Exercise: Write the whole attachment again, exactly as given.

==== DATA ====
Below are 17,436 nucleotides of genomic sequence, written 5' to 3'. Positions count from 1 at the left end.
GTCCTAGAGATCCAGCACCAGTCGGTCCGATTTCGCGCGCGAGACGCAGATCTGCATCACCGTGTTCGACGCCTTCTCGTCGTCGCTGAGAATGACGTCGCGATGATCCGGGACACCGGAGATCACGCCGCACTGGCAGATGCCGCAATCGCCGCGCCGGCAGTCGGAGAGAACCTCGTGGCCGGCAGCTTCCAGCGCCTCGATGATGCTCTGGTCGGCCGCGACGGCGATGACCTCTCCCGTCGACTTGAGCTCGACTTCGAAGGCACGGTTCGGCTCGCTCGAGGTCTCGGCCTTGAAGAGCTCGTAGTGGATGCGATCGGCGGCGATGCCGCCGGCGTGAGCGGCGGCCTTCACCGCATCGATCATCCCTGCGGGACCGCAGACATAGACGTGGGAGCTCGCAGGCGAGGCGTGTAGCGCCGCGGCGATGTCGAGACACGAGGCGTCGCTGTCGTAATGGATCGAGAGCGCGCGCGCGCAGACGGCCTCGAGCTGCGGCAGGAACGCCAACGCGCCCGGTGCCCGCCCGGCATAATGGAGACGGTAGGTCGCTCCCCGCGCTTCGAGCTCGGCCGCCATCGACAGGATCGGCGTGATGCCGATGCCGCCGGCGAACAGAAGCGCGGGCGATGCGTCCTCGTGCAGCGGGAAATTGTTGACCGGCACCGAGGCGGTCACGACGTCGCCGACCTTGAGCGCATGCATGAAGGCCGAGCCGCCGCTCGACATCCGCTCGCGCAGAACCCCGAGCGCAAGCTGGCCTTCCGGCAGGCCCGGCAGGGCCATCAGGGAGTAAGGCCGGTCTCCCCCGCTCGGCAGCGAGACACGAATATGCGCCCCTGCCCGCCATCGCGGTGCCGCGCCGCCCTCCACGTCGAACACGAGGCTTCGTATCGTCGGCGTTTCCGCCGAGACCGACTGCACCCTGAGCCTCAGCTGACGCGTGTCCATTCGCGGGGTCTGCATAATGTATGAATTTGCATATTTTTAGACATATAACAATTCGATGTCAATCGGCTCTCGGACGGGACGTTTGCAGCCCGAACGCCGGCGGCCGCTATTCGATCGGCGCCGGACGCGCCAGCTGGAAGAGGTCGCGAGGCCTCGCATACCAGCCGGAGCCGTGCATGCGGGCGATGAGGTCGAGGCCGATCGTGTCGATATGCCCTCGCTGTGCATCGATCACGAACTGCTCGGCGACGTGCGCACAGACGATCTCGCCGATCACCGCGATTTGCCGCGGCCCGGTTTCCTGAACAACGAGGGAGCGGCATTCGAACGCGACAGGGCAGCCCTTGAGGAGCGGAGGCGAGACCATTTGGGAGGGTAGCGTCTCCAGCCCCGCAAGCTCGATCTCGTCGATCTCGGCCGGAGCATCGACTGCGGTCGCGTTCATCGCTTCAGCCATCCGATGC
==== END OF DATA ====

Below are 17,436 nucleotides of genomic sequence, written 5' to 3'. Positions count from 1 at the left end.
GTCCTAGAGATCCAGCACCAGTCGGTCCGATTTCGCGCGCGAGACGCAGATCTGCATCACCGTGTTCGACGCCTTCTCGTCGTCGCTGAGAATGACGTCGCGATGATCCGGGACACCGGAGATCACGCCGCACTGGCAGATGCCGCAATCGCCGCGCCGGCAGTCGGAGAGAACCTCGTGGCCGGCAGCTTCCAGCGCCTCGATGATGCTCTGGTCGGCCGCGACGGCGATGACCTCTCCCGTCGACTTGAGCTCGACTTCGAAGGCACGGTTCGGCTCGCTCGAGGTCTCGGCCTTGAAGAGCTCGTAGTGGATGCGATCGGCGGCGATGCCGCCGGCGTGAGCGGCGGCCTTCACCGCATCGATCATCCCTGCGGGACCGCAGACATAGACGTGGGAGCTCGCAGGCGAGGCGTGTAGCGCCGCGGCGATGTCGAGACACGAGGCGTCGCTGTCGTAATGGATCGAGAGCGCGCGCGCGCAGACGGCCTCGAGCTGCGGCAGGAACGCCAACGCGCCCGGTGCCCGCCCGGCATAATGGAGACGGTAGGTCGCTCCCCGCGCTTCGAGCTCGGCCGCCATCGACAGGATCGGCGTGATGCCGATGCCGCCGGCGAACAGAAGCGCGGGCGATGCGTCCTCGTGCAGCGGGAAATTGTTGACCGGCACCGAGGCGGTCACGACGTCGCCGACCTTGAGCGCATGCATGAAGGCCGAGCCGCCGCTCGACATCCGCTCGCGCAGAACCCCGAGCGCAAGCTGGCCTTCCGGCAGGCCCGGCAGGGCCATCAGGGAGTAAGGCCGGTCTCCCCCGCTCGGCAGCGAGACACGAATATGCGCCCCTGCCCGCCATCGCGGTGCCGCGCCGCCCTCCACGTCGAACACGAGGCTTCGTATCGTCGGCGTTTCCGCCGAGACCGACTGCACCCTGAGCCTCAGCTGACGCGTGTCCATTCGCGGGGTCTGCATAATGTATGAATTTGCATATTTTTAGACATATAACAATTCGATGTCAATCGGCTCTCGGACGGGACGTTTGCAGCCCGAACGCCGGCGGCCGCTATTCGATCGGCGCCGGACGCGCCAGCTGGAAGAGGTCGCGAGGCCTCGCATACCAGCCGGAGCCGTGCATGCGGGCGATGAGGTCGAGGCCGATCGTGTCGATATGCCCTCGCTGTGCATCGATCACGAACTGCTCGGCGACGTGCGCACAGACGATCTCGCCGATCACCGCGATTTGCCGCGGCCCGGTTTCCTGAACAACGAGGGAGCGGCATTCGAACGCGACAGGGCAGCCCTTGAGGAGCGGAGGCGAGACCATTTGGGAGGGTAGCGTCTCCAGCCCCGCAAGCTCGATCTCGTCGATCTCGGCCGGAGCATCGACTGCGGTCGCGTTCATCGCTTCAGCCATCCGATGC